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Sweet Spanish Yellow Onion Seeds for Growing Microgreens or Planting bin175

Sweet Spanish Yellow Onion Seeds for garden or microgreens

One of the sweetest of the sweet!

The onion is a cool season vegetable yet it is grown and harvested year-round. 

The Yellow onion, scientific name A. cepa, and member of the Allium family, is classified as a storage onion. It is also one of the most pungent varieties of onions, due its potency of sulfenic acids, highly reactive volatile sulfur compounds. Once the onion is opened, these acids release sulfuric acid gas, causing burning sensations in the eyes and forcing tears, a notorious onion trait. Each Yellow onion plant produces a singular edible bulbous root. The root forms a layered paper-like, copper-hued skin wrapped around its creamy white translucent, firm and succulent ringed flesh. Its high sulfur content makes it robust and sharp in both aroma and flavor. 

Microgreens basic growing instructions:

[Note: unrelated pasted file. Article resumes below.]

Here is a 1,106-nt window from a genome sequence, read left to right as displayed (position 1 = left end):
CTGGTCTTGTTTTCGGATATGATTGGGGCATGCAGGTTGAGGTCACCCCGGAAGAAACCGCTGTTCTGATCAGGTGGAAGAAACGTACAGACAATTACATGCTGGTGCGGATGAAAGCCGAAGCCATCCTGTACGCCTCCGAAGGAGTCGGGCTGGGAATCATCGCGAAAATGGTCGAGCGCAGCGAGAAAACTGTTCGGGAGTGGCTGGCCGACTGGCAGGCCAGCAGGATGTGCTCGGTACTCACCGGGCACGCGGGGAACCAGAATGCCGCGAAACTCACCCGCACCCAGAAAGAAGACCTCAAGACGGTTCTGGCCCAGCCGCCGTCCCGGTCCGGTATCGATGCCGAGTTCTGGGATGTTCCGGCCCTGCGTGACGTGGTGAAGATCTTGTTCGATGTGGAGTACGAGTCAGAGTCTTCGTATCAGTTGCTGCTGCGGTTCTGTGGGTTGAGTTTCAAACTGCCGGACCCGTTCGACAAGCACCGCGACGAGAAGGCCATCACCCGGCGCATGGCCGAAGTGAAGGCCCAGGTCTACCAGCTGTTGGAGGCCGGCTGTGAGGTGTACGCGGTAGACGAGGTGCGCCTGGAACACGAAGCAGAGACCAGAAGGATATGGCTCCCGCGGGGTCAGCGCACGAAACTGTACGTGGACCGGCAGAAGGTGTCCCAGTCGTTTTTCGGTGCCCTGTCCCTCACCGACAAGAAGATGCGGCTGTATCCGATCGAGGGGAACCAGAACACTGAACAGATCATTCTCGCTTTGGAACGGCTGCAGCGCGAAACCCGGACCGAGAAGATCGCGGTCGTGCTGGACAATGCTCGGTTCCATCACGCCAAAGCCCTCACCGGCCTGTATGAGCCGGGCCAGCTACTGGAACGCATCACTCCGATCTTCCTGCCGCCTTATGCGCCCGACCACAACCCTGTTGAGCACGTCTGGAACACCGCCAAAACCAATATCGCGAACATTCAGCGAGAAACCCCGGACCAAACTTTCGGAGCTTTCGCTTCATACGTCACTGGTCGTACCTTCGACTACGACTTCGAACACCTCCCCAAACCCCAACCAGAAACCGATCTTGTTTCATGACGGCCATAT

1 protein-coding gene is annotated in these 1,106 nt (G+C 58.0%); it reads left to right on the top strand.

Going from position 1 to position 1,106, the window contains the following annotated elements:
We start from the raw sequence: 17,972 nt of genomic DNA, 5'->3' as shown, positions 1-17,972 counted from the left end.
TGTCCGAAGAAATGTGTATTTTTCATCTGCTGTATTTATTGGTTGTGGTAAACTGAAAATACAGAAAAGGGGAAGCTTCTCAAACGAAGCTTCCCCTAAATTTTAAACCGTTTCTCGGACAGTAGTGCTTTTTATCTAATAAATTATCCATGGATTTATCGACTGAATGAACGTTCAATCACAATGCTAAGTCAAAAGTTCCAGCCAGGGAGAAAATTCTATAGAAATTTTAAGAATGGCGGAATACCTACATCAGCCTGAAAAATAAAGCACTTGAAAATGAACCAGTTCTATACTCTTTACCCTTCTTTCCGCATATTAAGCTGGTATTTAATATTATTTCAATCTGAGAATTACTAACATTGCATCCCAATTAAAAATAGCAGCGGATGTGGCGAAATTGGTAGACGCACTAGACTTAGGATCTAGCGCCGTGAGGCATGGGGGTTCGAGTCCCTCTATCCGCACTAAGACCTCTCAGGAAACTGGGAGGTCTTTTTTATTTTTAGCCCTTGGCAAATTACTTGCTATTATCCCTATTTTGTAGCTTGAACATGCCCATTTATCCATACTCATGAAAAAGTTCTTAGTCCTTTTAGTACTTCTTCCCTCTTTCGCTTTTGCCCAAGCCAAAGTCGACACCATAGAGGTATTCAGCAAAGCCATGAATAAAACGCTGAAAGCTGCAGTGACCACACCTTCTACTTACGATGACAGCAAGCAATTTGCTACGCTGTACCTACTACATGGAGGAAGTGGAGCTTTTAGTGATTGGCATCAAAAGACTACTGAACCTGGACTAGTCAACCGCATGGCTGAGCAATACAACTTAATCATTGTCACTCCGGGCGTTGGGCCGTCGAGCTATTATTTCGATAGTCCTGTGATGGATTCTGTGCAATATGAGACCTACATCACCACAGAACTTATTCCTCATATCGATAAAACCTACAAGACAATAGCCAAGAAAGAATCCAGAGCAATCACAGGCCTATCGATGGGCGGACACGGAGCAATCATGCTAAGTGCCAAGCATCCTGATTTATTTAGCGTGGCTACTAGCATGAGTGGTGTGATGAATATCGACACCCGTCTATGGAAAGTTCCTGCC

Cover the bottom of the container with an inch or two of moistened potting soil/mix or coir. Flatten and level it with your hand or a small piece of cardboard, taking care not to over-compress the soil. Scatter seeds evenly on top of the soil. Press gently into the soil using your hand or the cardboard. Cover the seeds with a thin layer of soil. Dampen the surface with a mister. If you prefer, you can skip this step and instead cover the container with a clear lid or plastic wrap until the seeds are sprouted. While waiting for sprouts to appear, usually within three to seven days, use the mister once or twice daily to keep the soil moist but not wet. Once seeds have sprouted, remove the cover (if you've used one) and continue to mist once or twice a day. Microgreens need about four hours daily of direct sunlight to thrive (south facing window). In winter months, some may need even more. Leggy, pale greens are a sign of not enough sunlight. Light needs can also be satisfied with a grow light that has a low heat output — you don't want to scorch your delicate greens. Microgreens will be ready to harvest about two to three weeks after planting. Look for the first set of "true leaves" as a sign of readiness. Then grab your scissors and snip the greens just above the soil line. To serve, wash the microgreens with water and dry with paper towels or a salad spinner. Harvest and serve them immediately for the freshest flavor, and add to soups, salads, sandwiches or main dishes. Store remaining cut microgreens in a plastic bag in your refrigerator.

 

 

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